Booting Linux from a USB Drive on Apple Hardware

After hours of frustration and failure, I finally set up a USB bootable Linux distribution that worked on both a BIOS-based PC or EFI-based Apple system. Ten minutes later, I repeated the process with a second distribution.

I’ve been perusing this fine internet of hours all day, reviewing and attempting to complete step-by-step tutorials that were supposed to allow me to do this. Unfortunately, none of them would actually work on my MacBook Pro, as they promised they would. After finally acquiring a resolution, I decided to post my own step-by-step set of instructions that also claimed to work for a BIOS system or an EFI system. Hopefully it actually works for you as it did for me :).


My System, My Recommendation, and My Disclaimer

The systems I was trying to get this work was in conjunction with my out dated, 2008, 2 GHz Intel Core Duo MacBook Pro with a measly 2GB of 667 MHz DDR2 SDRAM. I dual boot between OS X Leopard and Windows 7 using Boot Camp. I plug into a 24” Samsung display and use a Bluetooth Logitech MX 5500 keyboard and mouse set at my desk. Using Slax, all of this was compatible and immediately recognized!! I had absolutely no problems with hardware, so I highly recommend using Slax as your portable Linux distribution. I had success with DSL after initial frustrations (the track pad is not recognized, so I was forced to plug a USB mouse in), and it’s simply not as clean or power of a system as Slax is.

Doing all of this in no way effected positively or negatively the booting, reliability or functionality of OS X Leopard or Windows 7 on my system or Windows XP on any of the BIOS-based systems I ran this on. However, as always, proceed at your own risk.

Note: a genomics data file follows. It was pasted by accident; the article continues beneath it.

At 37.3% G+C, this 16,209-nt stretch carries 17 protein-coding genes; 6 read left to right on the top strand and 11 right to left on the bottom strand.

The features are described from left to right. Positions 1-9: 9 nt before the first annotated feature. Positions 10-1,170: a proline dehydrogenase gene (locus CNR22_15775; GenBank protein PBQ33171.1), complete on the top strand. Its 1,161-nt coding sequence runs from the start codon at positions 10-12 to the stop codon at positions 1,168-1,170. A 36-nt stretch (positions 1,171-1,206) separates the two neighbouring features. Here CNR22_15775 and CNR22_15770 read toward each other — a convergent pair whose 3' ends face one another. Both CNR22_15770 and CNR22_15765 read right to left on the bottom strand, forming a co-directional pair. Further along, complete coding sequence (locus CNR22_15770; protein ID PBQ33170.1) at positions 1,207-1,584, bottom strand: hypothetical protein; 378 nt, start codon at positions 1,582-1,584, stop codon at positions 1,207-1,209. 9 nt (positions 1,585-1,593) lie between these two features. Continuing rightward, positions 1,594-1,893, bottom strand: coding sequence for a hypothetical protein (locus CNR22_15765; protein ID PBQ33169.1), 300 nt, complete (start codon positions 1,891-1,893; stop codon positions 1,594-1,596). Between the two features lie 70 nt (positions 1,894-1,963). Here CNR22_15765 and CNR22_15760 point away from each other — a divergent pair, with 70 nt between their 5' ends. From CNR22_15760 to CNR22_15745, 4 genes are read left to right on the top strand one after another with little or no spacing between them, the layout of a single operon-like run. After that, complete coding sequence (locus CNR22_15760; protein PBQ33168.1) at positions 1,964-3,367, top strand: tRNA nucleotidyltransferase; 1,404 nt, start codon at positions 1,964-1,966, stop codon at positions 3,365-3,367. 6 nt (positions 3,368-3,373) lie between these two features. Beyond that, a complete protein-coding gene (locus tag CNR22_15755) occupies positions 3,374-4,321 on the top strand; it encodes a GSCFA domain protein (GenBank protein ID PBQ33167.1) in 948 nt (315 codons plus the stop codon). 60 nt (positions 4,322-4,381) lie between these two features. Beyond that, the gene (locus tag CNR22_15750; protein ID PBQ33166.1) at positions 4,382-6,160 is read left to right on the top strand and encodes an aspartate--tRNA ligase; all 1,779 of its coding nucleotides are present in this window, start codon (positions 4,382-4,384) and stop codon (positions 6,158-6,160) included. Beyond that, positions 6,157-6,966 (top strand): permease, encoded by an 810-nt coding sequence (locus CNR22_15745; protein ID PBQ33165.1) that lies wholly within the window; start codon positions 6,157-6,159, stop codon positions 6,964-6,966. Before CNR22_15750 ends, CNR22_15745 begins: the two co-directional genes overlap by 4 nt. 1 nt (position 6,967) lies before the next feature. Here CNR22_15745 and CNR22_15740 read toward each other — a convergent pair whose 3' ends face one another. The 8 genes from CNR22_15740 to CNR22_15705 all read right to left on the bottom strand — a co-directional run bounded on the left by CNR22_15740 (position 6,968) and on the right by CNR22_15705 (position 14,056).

I recommend the 4GB flash drive from Amazon below, as it is cheap and reliable. Though you don’t need a full 4GB flash drive, if you ever want to throw a larger distribution of Linux onto the flash drive at any time, or if you’d like to use the drive for other storage at a later date, this is a good size and a great price.  Also … it’s hard to find a smaller drive than 4GB these days!


Setting Up an EFI System

Boot into Mac OS and follow these steps:

  1. Download and install rEFIt.
  2. Restart your computer.

Complicated, huh? The initial restart after installing rEFIt will not show a boot loader, but all following restarts will display a boot loader if multiple bootable systems are attached to your Apple computer or other EFI-based system.

rEFIt will essentially overtake Boot Camp. Before installing rEFIt on my system, when I wanted to boot into Windows 7 I had to hold down the Alt-Option key when booting. Once rEFIt is installed, the boot menu is shown whenever the computer is booted. After a given number of seconds, it will boot into the default operating system, which is usually OS X.


Setting Up a BIOS System

Your BIOS must support the ability to boot from a USB drive. Follow these instructions on a BIOS-based (any standard Windows-based) computer:

  1. Restart your computer.